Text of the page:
Episode Reviewed: The Holy Hoopster (721)
Writer: Marshal Younger
Director: Paul McCusker
Sound Designer: Rob Jorgensen
Music: John Campbell
Theme:
Living out faith
Scripture: Colossians 3:17
Original Airdate: 11/17/12

Review Written by: Ben Warren, Staff Writer

Rating (out of 5):


 

Episode Summary

Ryan Cummings makes a series of seemingly miraculous last-second shots for his basketball team which makes him a celebrity - both for the hoops and for acknowledging Jesus.
 

 

The Review

According to the new-and-improved Official Guide, The Holy Hoopster was written to address the craze surrounding football player Tim Tebow. During the past couple of years, he had received a lot of attention with his statements about his Christian faith and his habit of kneeling in prayer on the football field.

I find it interesting how Christians are usually the first to criticize celebrity worship until a Christian starts attracting some attention. But why do we love Christian celebrities so much? Is it because we secretly hope their God-given abilities prove to unbelievers that He exists? Is it because Christians are so often ridiculed in the media that it's nice to finally see someone with talent getting some respect? Or is it because we're tired of watching talented players behave like jerks that it's nice to finally see someone with talent living by their faith?

The Holy Hoopster doesn't come out and tell us about the danger of being overly-fascinated with Christian celebrities. It does, however, try try to answer the question: what does God have to do with sports? In one scene, Jay Smouse and Olivia Parker wrestle through a lot of the questions that I have myself: "Do you think Jesus is really shooting that ball for Ryan?". Olivia replies, "Maybe he is". Ambiguity is intended here. Did Ryan actually make that game-winning shot because of God? Maybe that's not the question we should be asking.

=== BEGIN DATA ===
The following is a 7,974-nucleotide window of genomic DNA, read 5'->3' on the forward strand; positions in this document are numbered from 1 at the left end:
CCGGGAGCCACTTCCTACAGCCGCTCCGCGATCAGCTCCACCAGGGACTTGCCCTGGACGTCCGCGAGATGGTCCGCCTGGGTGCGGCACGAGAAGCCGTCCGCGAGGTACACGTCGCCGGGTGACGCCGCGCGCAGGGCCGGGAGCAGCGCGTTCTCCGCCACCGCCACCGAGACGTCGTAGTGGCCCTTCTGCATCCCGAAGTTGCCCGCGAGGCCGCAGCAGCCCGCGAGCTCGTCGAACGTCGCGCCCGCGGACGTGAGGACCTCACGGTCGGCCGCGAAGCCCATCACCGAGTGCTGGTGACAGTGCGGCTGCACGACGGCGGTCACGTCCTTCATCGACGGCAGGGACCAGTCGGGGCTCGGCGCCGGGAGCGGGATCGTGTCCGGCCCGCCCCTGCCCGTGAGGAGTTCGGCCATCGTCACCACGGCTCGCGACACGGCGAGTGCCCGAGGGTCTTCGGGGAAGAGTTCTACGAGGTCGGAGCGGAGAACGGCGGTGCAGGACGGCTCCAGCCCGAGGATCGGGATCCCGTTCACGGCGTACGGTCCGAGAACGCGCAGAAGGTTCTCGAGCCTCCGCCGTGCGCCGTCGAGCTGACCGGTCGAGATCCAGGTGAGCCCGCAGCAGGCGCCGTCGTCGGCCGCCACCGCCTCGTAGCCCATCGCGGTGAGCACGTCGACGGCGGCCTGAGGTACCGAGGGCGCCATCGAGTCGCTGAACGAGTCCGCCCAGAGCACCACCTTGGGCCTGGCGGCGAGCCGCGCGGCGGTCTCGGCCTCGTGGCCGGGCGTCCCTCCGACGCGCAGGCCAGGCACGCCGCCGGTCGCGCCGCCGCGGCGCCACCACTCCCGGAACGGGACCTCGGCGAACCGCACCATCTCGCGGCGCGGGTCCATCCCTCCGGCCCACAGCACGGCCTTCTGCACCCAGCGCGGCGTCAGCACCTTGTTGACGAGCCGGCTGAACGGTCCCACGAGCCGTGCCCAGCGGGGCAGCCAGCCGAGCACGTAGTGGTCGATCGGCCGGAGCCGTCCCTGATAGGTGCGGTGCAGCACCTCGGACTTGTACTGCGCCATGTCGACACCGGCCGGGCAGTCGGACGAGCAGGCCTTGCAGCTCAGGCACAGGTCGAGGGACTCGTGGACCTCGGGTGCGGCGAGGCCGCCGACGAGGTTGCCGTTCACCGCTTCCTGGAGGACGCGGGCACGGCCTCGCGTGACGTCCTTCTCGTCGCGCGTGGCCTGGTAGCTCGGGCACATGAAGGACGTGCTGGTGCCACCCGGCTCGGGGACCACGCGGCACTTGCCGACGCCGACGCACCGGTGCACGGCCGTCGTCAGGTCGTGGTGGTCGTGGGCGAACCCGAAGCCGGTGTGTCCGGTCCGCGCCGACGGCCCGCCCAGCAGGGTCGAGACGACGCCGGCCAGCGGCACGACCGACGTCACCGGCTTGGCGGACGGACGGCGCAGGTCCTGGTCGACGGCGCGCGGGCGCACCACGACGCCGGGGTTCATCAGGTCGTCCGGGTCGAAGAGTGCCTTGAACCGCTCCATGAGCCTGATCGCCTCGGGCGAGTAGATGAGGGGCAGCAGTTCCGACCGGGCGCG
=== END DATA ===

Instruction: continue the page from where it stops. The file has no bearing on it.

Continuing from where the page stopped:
Instead, this episode makes a middle school high school basketball game into a microcosm of what occurs in professional sports world. Ryan represents the Christian athlete who mentionsquite casuallyhow he prays to God before the game, Jayquite ingeniouslyrepresents the media that twists and turns a simple statement and makes it into something more, Camilla and Nelson channel misguided Christians who get caught up in the hype, while Brad represents skeptics who would prefer it if Ryan just kept quiet. It depicts the situation from all possible angles and allows us to choose who to relate to.

In the end, what the episode makes clear is that regardless of whether you kneel on the field, or paint John 3:16 on your face, or talk about God in post-game interviews, what really matters is how you behave on the field. That's what God has to do with sports. He becomes part of the game, hopefully, when we've become part of the game. Similarly, in a very sweet scene, Ryan tells Camilla:
"Prayer isn't about working or not working. Or winning or losing. Prayer is about a relationship with Jesus. That's what's important [...] Praying is up to us, but what happens after we pray is up to him. All I can do is the best I can do. I hope to play well and whether I win or lose, I hope I'm a good witness for him."
Perhaps that's one of the reasons I jumped on the bandwagon when Jeremy Lin joined the New York Knicks. At first, I watched him because of his skill as a basketball player, but then I noticed that his faith clearly came out on the court, too. He gave players who wouldn't normally be big scorers a chance to make shots. He encouraged team-work, and had a positive attitude before and after games. Showing God's influence in your attitude on the court, rather than claiming whether he was responsible for your amazing game, is the best way of expressing his power to others.

The Holy Hoopster marked the most number of children in an episode since
The Malted Milkball Falcon. These kids interact with each other so well that I'm certainly not looking over forward to when the new tide of kids come arrive. The scenes between Olivia and Jay, Camilla and Ryan, Brad and Nelson, made them feel like such a natural and tightly knit group.

I also appreciated the reference made to Lightning Livingston even though I somewhat hoped that he'd make an appearance by the end of the episode. The episode
Heroes has always been one of my favorites, and I thought a quick word from Lightning Livingston on the issue of the hero worship would have been a nice touch. That said, both Heroes and The Holy Hoopster compliment one another nicelyit's a good episode to check out if you're wanting to delve more into the dangers of celebrity worship.

The Holy Hoopster was written by Marshall Younger, who's best known for writing great sports-related episodes, such as The Owlnapping,
The Fundamentals and Target of the Week. With time, I think The Holy Hoopster will be regarded as on the same level as those great sports-related episodes. Although it may not answer all of our questions on the subject of prayer in sports, its terrific ensemble cast and all-encompassing story help to make this episode a solid conversation starter.

 


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